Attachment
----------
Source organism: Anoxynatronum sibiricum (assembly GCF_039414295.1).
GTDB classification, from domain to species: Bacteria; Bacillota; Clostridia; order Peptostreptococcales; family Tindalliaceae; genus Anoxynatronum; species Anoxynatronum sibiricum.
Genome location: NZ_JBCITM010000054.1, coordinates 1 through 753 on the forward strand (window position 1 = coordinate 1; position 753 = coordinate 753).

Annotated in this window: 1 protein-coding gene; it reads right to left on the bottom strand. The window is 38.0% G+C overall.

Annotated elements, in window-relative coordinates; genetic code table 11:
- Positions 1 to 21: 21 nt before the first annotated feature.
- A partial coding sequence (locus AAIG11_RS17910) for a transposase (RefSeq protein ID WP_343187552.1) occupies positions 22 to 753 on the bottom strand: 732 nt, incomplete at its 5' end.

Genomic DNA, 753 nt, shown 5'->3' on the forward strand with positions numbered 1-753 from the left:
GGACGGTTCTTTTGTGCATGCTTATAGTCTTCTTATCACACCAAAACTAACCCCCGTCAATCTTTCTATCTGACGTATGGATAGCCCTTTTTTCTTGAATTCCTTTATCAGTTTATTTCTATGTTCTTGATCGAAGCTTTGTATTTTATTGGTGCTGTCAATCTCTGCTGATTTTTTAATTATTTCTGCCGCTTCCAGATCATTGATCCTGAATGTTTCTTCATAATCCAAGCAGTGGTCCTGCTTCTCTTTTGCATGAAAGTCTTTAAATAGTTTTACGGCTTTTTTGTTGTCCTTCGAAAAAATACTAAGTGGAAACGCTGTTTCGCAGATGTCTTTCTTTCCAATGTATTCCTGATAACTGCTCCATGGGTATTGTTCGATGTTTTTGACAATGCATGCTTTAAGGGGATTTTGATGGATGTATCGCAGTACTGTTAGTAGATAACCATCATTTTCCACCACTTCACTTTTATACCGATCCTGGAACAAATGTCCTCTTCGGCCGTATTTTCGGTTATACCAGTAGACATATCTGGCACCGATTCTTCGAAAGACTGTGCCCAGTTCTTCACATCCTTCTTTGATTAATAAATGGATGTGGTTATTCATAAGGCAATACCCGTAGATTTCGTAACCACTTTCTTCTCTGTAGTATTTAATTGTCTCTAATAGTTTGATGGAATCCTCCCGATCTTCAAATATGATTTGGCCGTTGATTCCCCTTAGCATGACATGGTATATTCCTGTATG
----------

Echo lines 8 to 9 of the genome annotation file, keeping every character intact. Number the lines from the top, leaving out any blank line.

Genomic DNA, 753 nt, shown 5'->3' on the forward strand with positions numbered 1-753 from the left:
GGACGGTTCTTTTGTGCATGCTTATAGTCTTCTTATCACACCAAAACTAACCCCCGTCAATCTTTCTATCTGACGTATGGATAGCCCTTTTTTCTTGAATTCCTTTATCAGTTTATTTCTATGTTCTTGATCGAAGCTTTGTATTTTATTGGTGCTGTCAATCTCTGCTGATTTTTTAATTATTTCTGCCGCTTCCAGATCATTGATCCTGAATGTTTCTTCATAATCCAAGCAGTGGTCCTGCTTCTCTTTTGCATGAAAGTCTTTAAATAGTTTTACGGCTTTTTTGTTGTCCTTCGAAAAAATACTAAGTGGAAACGCTGTTTCGCAGATGTCTTTCTTTCCAATGTATTCCTGATAACTGCTCCATGGGTATTGTTCGATGTTTTTGACAATGCATGCTTTAAGGGGATTTTGATGGATGTATCGCAGTACTGTTAGTAGATAACCATCATTTTCCACCACTTCACTTTTATACCGATCCTGGAACAAATGTCCTCTTCGGCCGTATTTTCGGTTATACCAGTAGACATATCTGGCACCGATTCTTCGAAAGACTGTGCCCAGTTCTTCACATCCTTCTTTGATTAATAAATGGATGTGGTTATTCATAAGGCAATACCCGTAGATTTCGTAACCACTTTCTTCTCTGTAGTATTTAATTGTCTCTAATAGTTTGATGGAATCCTCCCGATCTTCAAATATGATTTGGCCGTTGATTCCCCTTAGCATGACATGGTATATTCCTGTATG